Chairman

Chairman And Founder

Mr. Abdul Khadar Nadakattin

An innovative farmer from Annigeri is a village in Naval-gund taluka of Dharwad district with a population of about twenty five thousand people. He is a mechanic by hobby, a social worker by commitment and above all an environmentalist as a practitioner


In Search of Alternative

Mr. Abdul Khadar Nadakattin had inherited 60 acres of land and some savings from his father. Agriculture in this area as in any other dry area faced the risk of unpredictable rain along with scarce groundwater reserve. Like other farmers, he too faced this problem and this led him to search for an alternative. He decided to practice horticulture. He planted mango, Sapota and ber with chilli as an intercrop in 16 acres of his land. Sapota and ber were planted alternatively in between mango rows. Owing to the lack of sufficient water the idea failed to take off and the plants suffered heavy mortality. With no other option left he removed the remaining undersized plants. But his innovative spirit was a driving force in his search for another alternative in the same field. He decided to cultivate tamarind when he observed that in an orchard that was left uncared for a long period, the tamarind plants were standing green and had borne fruits also. While other plants in the orchard had perished. He realised that tamarind was an adaptable tree and could withstand difficulties. Ten years ago in 1985 - a year of severe drought, he managed to transport water from a distance of two to three km. With much difficulty he planted 1600 tamarind plants in pits in rows with spacing of 20 ft. With proper care all his plants survived. The plants continued to grow well in spite of financial and other constraints for the following three years. In 1990, inspired by the success he planted 1,100 more plants in ten acres.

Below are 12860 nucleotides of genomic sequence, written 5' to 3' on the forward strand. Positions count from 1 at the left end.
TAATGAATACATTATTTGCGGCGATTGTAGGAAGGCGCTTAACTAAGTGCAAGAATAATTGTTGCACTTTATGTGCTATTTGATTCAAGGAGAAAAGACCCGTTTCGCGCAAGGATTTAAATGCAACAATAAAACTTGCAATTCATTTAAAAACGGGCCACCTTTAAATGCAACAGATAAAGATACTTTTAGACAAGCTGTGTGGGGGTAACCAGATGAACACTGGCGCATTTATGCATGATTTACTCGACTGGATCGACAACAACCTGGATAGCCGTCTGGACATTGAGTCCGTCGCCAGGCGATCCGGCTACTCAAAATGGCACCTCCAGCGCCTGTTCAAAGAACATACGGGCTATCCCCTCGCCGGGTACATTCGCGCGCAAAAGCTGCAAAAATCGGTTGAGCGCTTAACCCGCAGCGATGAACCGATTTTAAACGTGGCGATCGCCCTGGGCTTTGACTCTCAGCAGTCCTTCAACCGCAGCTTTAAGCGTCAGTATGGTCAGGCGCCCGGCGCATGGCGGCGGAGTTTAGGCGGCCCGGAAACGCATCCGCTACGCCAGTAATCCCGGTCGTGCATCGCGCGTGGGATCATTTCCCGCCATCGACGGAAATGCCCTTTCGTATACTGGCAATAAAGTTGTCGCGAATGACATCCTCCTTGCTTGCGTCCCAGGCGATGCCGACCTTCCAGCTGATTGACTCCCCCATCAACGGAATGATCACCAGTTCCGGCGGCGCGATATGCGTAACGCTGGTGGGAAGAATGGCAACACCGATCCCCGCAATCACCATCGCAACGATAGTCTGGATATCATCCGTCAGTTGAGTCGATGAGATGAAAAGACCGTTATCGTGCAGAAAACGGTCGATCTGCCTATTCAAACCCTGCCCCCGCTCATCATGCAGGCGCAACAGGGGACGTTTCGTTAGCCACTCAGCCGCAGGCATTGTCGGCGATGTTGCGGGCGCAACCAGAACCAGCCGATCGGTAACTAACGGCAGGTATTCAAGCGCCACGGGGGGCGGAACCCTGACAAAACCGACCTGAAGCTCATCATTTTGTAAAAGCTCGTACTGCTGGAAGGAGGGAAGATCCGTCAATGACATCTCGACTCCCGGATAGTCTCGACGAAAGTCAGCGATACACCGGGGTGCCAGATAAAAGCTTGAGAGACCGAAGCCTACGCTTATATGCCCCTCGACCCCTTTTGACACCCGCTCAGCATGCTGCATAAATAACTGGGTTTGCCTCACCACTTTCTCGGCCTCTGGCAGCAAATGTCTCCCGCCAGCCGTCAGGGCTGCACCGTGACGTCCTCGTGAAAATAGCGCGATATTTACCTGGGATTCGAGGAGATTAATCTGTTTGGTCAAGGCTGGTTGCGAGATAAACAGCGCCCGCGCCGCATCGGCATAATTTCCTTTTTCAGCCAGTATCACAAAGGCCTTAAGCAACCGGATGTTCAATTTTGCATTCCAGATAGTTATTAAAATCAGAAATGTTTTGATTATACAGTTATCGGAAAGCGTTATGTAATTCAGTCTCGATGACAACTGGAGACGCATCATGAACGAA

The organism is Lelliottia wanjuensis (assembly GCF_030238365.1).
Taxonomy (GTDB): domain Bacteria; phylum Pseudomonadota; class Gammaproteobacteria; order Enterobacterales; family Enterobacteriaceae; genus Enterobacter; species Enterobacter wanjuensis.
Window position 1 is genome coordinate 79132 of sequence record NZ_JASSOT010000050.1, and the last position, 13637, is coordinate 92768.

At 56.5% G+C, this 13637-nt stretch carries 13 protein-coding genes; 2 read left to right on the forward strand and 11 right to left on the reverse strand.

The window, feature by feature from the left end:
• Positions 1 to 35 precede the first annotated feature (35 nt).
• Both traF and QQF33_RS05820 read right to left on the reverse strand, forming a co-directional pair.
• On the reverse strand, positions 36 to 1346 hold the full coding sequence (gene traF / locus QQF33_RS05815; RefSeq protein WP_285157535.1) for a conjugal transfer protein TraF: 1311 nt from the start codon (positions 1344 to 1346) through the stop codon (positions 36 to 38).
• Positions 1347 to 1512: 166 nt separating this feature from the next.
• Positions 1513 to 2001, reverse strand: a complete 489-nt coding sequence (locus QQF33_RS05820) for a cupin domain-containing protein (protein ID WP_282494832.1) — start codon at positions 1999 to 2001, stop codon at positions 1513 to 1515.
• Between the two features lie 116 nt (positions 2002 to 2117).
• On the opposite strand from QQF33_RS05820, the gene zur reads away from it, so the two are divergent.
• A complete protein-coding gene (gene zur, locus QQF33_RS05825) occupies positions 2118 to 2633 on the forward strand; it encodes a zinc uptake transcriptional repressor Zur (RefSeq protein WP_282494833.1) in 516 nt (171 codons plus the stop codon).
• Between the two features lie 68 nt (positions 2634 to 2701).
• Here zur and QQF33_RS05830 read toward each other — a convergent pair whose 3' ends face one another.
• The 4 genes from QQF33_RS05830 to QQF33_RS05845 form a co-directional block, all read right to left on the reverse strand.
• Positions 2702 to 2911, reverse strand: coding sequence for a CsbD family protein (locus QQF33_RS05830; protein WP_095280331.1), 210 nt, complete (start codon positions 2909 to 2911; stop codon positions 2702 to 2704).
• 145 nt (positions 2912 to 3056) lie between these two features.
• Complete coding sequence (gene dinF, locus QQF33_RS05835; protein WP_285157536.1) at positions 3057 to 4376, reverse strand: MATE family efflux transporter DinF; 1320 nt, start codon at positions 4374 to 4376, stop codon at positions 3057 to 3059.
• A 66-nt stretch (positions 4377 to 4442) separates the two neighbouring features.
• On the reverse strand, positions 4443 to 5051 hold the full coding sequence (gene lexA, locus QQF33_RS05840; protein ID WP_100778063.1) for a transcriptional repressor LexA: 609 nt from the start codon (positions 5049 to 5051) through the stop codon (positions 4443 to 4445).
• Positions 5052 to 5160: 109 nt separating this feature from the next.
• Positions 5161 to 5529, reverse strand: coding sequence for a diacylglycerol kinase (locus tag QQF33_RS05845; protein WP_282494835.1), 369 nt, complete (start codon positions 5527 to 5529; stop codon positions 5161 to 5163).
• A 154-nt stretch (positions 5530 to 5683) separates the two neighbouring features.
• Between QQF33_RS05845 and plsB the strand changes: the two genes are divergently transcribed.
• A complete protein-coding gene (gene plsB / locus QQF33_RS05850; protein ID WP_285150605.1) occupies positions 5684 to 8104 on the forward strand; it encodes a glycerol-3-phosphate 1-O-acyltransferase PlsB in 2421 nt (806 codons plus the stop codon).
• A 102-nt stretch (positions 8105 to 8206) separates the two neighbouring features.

First Experiment

As a child Nadakattin was very eager to go to school, but his father wanted him to be a farmer. He was the only son of his parents and was very calm by nature. Nadakattin could never get up early in the morning in spite of various efforts. Even the most powerful alarm failed to wake him up. His innovative mind started thinking of some mechanism that could solve his problem. Eventually this led him to develop a ‘water alarm’ - his first innovation. He tied a thin rope at the end of the key of the alarm in such a way that when the key unwound itself, the string tied to the key got wound. The string was in turn tied to a bottle filled with water, when the key was completely unwound, the bottle would tilt and the water would fall on his face. At 46, Mr. Nadakattin has still not given up his innovative spirit. Owing to his experience and observant knowledge of the prevailing geological and climatic conditions, he is now an inspiration to other farmers in that area. Today, he is counted as one of the most progressive farmers in Annigeri.


One Innovation Leads to Another